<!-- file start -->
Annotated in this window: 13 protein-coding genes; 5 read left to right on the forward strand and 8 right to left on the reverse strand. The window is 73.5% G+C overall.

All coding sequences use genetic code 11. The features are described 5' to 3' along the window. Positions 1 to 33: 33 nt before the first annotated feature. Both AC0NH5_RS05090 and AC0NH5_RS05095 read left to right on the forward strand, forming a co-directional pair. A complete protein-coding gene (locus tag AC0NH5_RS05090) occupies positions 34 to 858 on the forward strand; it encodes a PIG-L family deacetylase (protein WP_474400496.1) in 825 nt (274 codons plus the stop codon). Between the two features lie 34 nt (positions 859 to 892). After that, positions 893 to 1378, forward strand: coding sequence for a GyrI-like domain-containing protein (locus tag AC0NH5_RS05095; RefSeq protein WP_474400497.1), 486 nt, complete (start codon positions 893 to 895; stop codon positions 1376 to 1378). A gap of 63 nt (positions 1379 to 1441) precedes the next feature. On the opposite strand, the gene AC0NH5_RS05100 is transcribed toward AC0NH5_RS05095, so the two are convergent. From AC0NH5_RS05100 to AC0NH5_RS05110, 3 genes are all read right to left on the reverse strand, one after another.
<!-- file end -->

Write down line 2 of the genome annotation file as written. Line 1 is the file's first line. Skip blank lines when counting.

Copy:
All coding sequences use genetic code 11. The features are described 5' to 3' along the window. Positions 1 to 33: 33 nt before the first annotated feature. Both AC0NH5_RS05090 and AC0NH5_RS05095 read left to right on the forward strand, forming a co-directional pair. A complete protein-coding gene (locus tag AC0NH5_RS05090) occupies positions 34 to 858 on the forward strand; it encodes a PIG-L family deacetylase (protein WP_474400496.1) in 825 nt (274 codons plus the stop codon). Between the two features lie 34 nt (positions 859 to 892). After that, positions 893 to 1378, forward strand: coding sequence for a GyrI-like domain-containing protein (locus tag AC0NH5_RS05095; RefSeq protein WP_474400497.1), 486 nt, complete (start codon positions 893 to 895; stop codon positions 1376 to 1378). A gap of 63 nt (positions 1379 to 1441) precedes the next feature. On the opposite strand, the gene AC0NH5_RS05100 is transcribed toward AC0NH5_RS05095, so the two are convergent. From AC0NH5_RS05100 to AC0NH5_RS05110, 3 genes are all read right to left on the reverse strand, one after another.